Ketanji Brown Jackson faces bigots
In 1851, Sojourner Truth, who had been born into slavery, gave a remarkable speech at a convention organized by suffragists. She brilliantly noted perceptions of her womanhood as contrasted to the womanhood of her white sisters.
“That man over there says that women need to be helped into carriages, and lifted over ditches, and to have the best place everywhere. Nobody ever helps me into carriages, or over mud-puddles, or gives me any best place! And ain’t I a woman? . . . I have borne thirteen children, and seen most all sold off to slavery, and when I cried out with my mother’s grief, none but Jesus heard me! And ain’t I a woman?” she asked.
Truth’s speech came to mind as I was watching the confirmation hearings for Judge Ketanji Brown Jackson, who was subjected to a barrage of inane and inappropriate questions by Republican senators grandstanding for the cameras. Among those was Sen. Marsha Blackburn (R-Tenn.), who asked Jackson, “Can you provide a definition for the word ‘woman’?”
It’s unlikely that Blackburn ever heard of Sojourner Truth’s speech; she may never have heard of Truth. But Blackburn knows how to drape herself in the politics of the past, as do her GOP colleagues, who infused their harangues against Jackson with racism, sexism, trans-phobia and a healthy dose of hypocrisy.
Perhaps the Grand Old Party doesn’t want to take us all the way back to 1851, when slavery was still the law of the land, when black people were regarded as less than human, when women could not vote and could not own property in several states. But leading Republicans obviously have a vision of America as most righteous in the early 1950s, before the civil rights movement had blossomed and the Supreme Court had begun a progression of rulings favoring rights for the marginalized. Conservatives are waging war on modernity.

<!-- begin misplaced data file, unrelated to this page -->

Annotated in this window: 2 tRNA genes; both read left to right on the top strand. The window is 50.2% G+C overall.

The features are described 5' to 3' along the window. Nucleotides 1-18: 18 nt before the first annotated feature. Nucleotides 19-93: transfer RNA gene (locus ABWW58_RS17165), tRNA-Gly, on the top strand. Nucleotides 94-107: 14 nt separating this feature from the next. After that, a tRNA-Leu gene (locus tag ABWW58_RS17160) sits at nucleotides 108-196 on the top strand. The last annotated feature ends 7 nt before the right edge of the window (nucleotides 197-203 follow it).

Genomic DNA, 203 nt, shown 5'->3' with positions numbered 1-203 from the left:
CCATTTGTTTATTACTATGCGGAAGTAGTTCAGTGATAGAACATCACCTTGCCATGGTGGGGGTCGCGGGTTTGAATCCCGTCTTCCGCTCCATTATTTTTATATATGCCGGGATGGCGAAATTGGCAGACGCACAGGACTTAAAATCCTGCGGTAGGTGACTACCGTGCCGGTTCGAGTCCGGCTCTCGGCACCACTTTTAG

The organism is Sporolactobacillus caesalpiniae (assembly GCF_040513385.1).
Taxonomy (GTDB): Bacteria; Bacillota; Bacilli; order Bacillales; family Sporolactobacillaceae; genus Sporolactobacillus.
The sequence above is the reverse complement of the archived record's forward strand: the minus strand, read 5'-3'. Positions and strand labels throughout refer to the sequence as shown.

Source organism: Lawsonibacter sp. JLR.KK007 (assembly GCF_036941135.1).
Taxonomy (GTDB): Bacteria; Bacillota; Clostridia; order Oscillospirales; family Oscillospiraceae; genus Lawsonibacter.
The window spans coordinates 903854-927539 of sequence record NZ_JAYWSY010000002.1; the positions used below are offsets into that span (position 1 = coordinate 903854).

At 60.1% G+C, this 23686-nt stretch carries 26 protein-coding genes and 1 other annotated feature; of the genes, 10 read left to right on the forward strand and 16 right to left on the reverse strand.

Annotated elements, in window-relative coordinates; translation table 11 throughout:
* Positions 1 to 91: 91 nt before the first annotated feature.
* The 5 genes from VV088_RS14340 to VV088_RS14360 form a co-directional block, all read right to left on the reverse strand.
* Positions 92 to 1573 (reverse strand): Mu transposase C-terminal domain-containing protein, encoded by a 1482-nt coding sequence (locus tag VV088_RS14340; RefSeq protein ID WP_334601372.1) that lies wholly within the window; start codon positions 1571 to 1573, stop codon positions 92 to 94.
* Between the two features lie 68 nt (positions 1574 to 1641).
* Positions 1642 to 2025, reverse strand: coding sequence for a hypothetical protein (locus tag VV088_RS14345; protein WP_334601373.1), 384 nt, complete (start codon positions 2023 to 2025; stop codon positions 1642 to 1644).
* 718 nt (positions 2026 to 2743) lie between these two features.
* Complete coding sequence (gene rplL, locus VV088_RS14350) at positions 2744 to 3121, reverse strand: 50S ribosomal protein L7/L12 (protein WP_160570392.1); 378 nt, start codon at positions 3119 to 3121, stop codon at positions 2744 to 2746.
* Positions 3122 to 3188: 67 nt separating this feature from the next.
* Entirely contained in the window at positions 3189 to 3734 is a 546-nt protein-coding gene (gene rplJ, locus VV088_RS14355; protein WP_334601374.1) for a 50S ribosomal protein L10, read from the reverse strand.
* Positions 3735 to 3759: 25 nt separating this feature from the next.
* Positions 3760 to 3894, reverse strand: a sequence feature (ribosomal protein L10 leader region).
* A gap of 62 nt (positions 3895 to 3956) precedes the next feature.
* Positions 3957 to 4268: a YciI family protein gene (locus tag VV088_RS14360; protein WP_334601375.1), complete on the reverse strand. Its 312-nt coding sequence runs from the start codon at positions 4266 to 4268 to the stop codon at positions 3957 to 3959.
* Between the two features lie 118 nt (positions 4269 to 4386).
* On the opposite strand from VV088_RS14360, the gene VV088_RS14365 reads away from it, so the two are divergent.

They are clear about that now — no longer speaking in coded language or hiding their resentments behind a thin veil of civility. Republican senators and rightwing pundits began spewing their explicit bigotry against President Joseph Biden’s Supreme Court nominee before she was named. They declared her an “affirmative action” choice — unqualified for the job — simply because Biden had promised to name a black woman.
Never mind that they had raved about former President Donald Trump’s choice of Amy Coney Barrett partly because she is a woman, as Republicans had praised President Ronald Reagan’s decision to name the first woman to the court, former Justice Sandra Day O’Connor. Sen. Thom Tillis (R-N.C.) celebrated Barrett as “an inspiration to millions of young women in this country.” Barrett and O’Connor, as Truth would have noted, are white, so that’s different.
The racist tirades continued when the confirmation hearings began, as Jackson endured a bizarre set of questions about critical race theory from Sen. Ted Cruz (R-Texas), even though the subject of books available to students at Georgetown Day School is quite unlikely to ever come before the U.S. Supreme Court. Republican senators also sought to smear Jackson as soft on crime by attacking sentences she had handed out in child pornography cases. The “soft on crime” canard served double duty: it is used against liberals of all races but it also reminds bigoted whites that any black person is suspect where crime is concerned.
Blackburn’s little sideshow over “womanhood” was her attempt to trap Jackson in conservatives’ crusade against transgender Americans. But that gambit wasn’t as shocking as another fusillade she unleashed in a separate video statement — an attack on the Supreme Court ruling that legalized the use of contraceptives. Apparently, Blackburn doesn’t believe Americans have any right to birth control.
Not to be outdone, Sen. Mike Braun (R-In.) told reporters that the Supreme Court should not have legalized interracial marriage but should have left it to the states. (He later tried to walk it back, but he was clear enough when he said it.) States’ rights? Where have we heard that before?
This crowd apparently wants to live in Andy Griffith’s “Mayberry,” where there were no women in power and no black or brown people, period. Do they know it’s fiction?